108.jpg

    It should be signed - Seiko, Seventeen Jewels (or 21 - like the Vader), Japan & 6139 (followed by 'A' or 'B')

    The pic's above should help with a 'description' on what to look for... as for questions to ask..

    Q. Is it running? Whats its time keeping over 24 hours (when worn)?
    A. You want to hear its running within 2mins over 24 hours - if not better... mine runs to within seconds!

    Q. Service history?
    A. Ideally recently serviced... but if unsure/unknown, i would allow for getting the watch serviced! Its sad to say, you cant always rely on provided service history!!

    Q. If the bracelet is original, what size is it?
    A. Big enough for you!! It may have had links removed and be too small for your wrist! And it wont be easy to find spare links.

    Q. How long have you owned it? do you know the watches history?
    A. You may not like the Ebay market... but others do! I have seen many of these being sold out of Mumbai (and similar places)... these are probably the biggest culprits for being chopped about!

    Hope that helps a bit... and Im sure others may be able to give different opinions/advice!

    Marc
     
    DragonDan likes this.
  4. Peter Mann

    Peter Mann Registered User

    Jul 21, 2010
    71
    0
    6
    Male
    Photographer and Ex Kodak
    Wimborne Dorset UK
    Country Flag:
    Region Flag:
    Thanks Marc for your excellent pictures. I am beginning to realize now that a 40-year-old watch will show 40 years of knocks and bangs and that a watch that looks new has to have been "restored". I don't mind a watch that shows the years as long as its in good mechanical speaking. Equally I don’t mind if the watch has been “restored” as long as they have done a good job of it. The only way I guess to tell if an improved watch has been done properly is to observe the seller, ebay feedback and how they respond to searching questions. You sound honest so I will follow your advice. Many thanks and if you don’t mind I might email you again on a “what do you think?”
    Cheers Peter
    Ps. Your Helmet I assume is not for sale? and what country do you come from?
     
  5. Sparcster

    Sparcster Registered User

    Mar 31, 2012
    42
    4
    0
    Region Flag:
    As per the little flag (top right)... Uk 'England'.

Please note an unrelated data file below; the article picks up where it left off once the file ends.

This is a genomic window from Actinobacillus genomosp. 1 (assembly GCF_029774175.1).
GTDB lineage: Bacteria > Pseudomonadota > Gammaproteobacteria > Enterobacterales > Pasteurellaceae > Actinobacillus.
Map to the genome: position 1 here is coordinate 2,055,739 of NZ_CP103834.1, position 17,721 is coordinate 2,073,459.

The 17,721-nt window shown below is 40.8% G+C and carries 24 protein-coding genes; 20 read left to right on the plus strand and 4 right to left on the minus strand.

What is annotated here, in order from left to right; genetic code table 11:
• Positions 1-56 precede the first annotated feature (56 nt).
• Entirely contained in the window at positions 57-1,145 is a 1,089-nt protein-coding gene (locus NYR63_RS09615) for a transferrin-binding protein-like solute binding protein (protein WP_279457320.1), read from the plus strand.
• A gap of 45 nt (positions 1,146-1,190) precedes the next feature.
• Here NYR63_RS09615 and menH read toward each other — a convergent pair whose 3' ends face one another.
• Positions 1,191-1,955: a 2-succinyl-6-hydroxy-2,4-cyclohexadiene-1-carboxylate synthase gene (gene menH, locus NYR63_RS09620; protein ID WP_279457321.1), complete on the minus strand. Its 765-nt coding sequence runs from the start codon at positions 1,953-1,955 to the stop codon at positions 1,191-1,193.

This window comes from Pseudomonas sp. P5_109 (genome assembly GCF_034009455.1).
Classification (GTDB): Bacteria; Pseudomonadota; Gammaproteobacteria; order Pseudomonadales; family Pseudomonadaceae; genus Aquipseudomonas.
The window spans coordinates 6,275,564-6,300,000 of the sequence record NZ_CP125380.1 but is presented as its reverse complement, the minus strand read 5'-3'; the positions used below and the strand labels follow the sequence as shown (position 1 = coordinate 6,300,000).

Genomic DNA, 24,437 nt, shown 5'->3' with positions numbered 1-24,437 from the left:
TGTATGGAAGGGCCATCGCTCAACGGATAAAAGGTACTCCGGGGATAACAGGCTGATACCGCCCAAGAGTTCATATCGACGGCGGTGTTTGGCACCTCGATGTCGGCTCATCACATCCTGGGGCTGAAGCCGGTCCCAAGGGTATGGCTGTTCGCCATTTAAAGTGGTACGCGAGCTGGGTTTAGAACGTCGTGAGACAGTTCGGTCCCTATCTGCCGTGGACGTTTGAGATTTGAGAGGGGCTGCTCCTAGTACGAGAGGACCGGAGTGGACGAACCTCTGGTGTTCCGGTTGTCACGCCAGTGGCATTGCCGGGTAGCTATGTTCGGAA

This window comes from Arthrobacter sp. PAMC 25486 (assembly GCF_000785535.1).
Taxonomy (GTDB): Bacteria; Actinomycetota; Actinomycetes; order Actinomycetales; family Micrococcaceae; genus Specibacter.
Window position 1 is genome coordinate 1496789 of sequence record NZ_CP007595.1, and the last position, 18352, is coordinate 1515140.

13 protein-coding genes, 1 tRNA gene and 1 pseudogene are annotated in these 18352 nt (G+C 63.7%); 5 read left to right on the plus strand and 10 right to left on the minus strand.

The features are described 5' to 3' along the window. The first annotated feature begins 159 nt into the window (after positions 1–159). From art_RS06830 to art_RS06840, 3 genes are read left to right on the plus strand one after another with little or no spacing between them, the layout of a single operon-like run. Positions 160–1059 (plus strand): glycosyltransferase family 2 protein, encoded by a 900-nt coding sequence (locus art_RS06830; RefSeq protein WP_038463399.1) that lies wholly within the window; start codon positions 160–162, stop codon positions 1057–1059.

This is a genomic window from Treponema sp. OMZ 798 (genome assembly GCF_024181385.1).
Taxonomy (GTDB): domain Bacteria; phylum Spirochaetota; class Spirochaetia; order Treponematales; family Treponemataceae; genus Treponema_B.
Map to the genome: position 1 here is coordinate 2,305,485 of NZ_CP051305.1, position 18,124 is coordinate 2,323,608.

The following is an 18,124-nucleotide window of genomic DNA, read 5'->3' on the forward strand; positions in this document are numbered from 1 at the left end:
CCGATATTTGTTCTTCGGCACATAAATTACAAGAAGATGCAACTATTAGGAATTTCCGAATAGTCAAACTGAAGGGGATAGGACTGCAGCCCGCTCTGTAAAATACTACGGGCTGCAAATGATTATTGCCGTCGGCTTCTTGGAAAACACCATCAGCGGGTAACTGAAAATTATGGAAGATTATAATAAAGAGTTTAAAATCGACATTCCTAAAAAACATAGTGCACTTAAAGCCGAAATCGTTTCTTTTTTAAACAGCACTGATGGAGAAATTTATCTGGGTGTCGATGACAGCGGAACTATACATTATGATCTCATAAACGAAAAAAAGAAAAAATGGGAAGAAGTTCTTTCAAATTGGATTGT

And you are correct.... its not currently for sale.... My initial interest in watches stemmed from a like to retro 70s watches.... Seiko's seemed to provide good value for money at the time... I own only 3 Seiko's now (plus many parts/spares), a Seiko Arnie H558, a modern diver SKX007J and the helmet above!

    Always wanted to own a 6138 Bullhead.... but never found the right one.

    Happy for you to PM if it helps in the search!

    Marc
     
  6. Peter Mann

    Peter Mann Registered User

    Jul 21, 2010
    71
    0
    6
    Male
    Photographer and Ex Kodak
    Wimborne Dorset UK
    Country Flag:
    Region Flag:
    #6 Peter Mann, Nov 22, 2014
    Last edited by a moderator: Dec 31, 2017
    Hi Marc. Remember me? You kindly advised me on obtaining a Seiko Helmet. I went off the boil for a bit but last week bit the bullet and bought one on ebay for £120. It seems to tick all the boxes re your pictures i.e. No one has butchered it with a rotary buffer etc. Trouble is I cannot get the back off. I have the right tool but it will not budge. I toyed with the idea of applying a bit of WD 40 with a small brush but I was wondering if you had a suggestion? seikohelmet 21 Nov 2013 16-19.JPG seikohelmet 21 Nov 2013 16-17.JPG seikohelmet 21 Nov 2013 16-18.JPG seikohelmet 21 Nov 2013 16-16.JPG

    seikohelmet 21 Nov 2013 16-16.JPG seikohelmet 21 Nov 2013 16-17.JPG seikohelmet 21 Nov 2013 16-18.JPG seikohelmet 21 Nov 2013 16-19.JPG
     
  7. everydaycats

    everydaycats Registered User

    Aug 11, 2011
    441
    6
    18
    Retired
    Mexico Beach, FL
    Country Flag:
    Region Flag:
    #7 everydaycats, Nov 22, 2014
    Last edited by a moderator: Dec 31, 2017
    These screw on backs can be hard to open, but I've never had one that would NOT open with enough force. Maybe someone sealed it with Loctite or something else. If you have a jewelry store or a watch repair place close I would drop by and get them to remove the back. May be worth a couple $$ to get it done...Good luck.
     

Share This Page